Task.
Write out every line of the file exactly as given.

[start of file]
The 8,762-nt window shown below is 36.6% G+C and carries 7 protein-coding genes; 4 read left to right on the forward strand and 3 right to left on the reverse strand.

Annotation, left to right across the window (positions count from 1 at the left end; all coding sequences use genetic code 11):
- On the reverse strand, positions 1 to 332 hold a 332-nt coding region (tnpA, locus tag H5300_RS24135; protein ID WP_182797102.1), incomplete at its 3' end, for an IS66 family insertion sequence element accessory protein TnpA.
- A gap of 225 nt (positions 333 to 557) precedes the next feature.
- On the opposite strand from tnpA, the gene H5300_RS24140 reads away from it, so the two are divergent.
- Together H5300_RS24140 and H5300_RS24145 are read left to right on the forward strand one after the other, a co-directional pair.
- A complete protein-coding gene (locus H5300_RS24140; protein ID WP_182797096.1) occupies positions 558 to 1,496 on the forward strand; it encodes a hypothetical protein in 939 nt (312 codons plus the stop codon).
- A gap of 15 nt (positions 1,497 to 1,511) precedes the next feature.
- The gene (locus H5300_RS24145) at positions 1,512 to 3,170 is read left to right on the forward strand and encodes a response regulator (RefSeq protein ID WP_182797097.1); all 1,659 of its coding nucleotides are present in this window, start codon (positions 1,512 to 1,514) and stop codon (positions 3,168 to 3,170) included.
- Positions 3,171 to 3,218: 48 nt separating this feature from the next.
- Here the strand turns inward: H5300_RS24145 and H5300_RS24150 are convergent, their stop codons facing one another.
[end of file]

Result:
The 8,762-nt window shown below is 36.6% G+C and carries 7 protein-coding genes; 4 read left to right on the forward strand and 3 right to left on the reverse strand.

Annotation, left to right across the window (positions count from 1 at the left end; all coding sequences use genetic code 11):
- On the reverse strand, positions 1 to 332 hold a 332-nt coding region (tnpA, locus tag H5300_RS24135; protein ID WP_182797102.1), incomplete at its 3' end, for an IS66 family insertion sequence element accessory protein TnpA.
- A gap of 225 nt (positions 333 to 557) precedes the next feature.
- On the opposite strand from tnpA, the gene H5300_RS24140 reads away from it, so the two are divergent.
- Together H5300_RS24140 and H5300_RS24145 are read left to right on the forward strand one after the other, a co-directional pair.
- A complete protein-coding gene (locus H5300_RS24140; protein ID WP_182797096.1) occupies positions 558 to 1,496 on the forward strand; it encodes a hypothetical protein in 939 nt (312 codons plus the stop codon).
- A gap of 15 nt (positions 1,497 to 1,511) precedes the next feature.
- The gene (locus H5300_RS24145) at positions 1,512 to 3,170 is read left to right on the forward strand and encodes a response regulator (RefSeq protein ID WP_182797097.1); all 1,659 of its coding nucleotides are present in this window, start codon (positions 1,512 to 1,514) and stop codon (positions 3,168 to 3,170) included.
- Positions 3,171 to 3,218: 48 nt separating this feature from the next.
- Here the strand turns inward: H5300_RS24145 and H5300_RS24150 are convergent, their stop codons facing one another.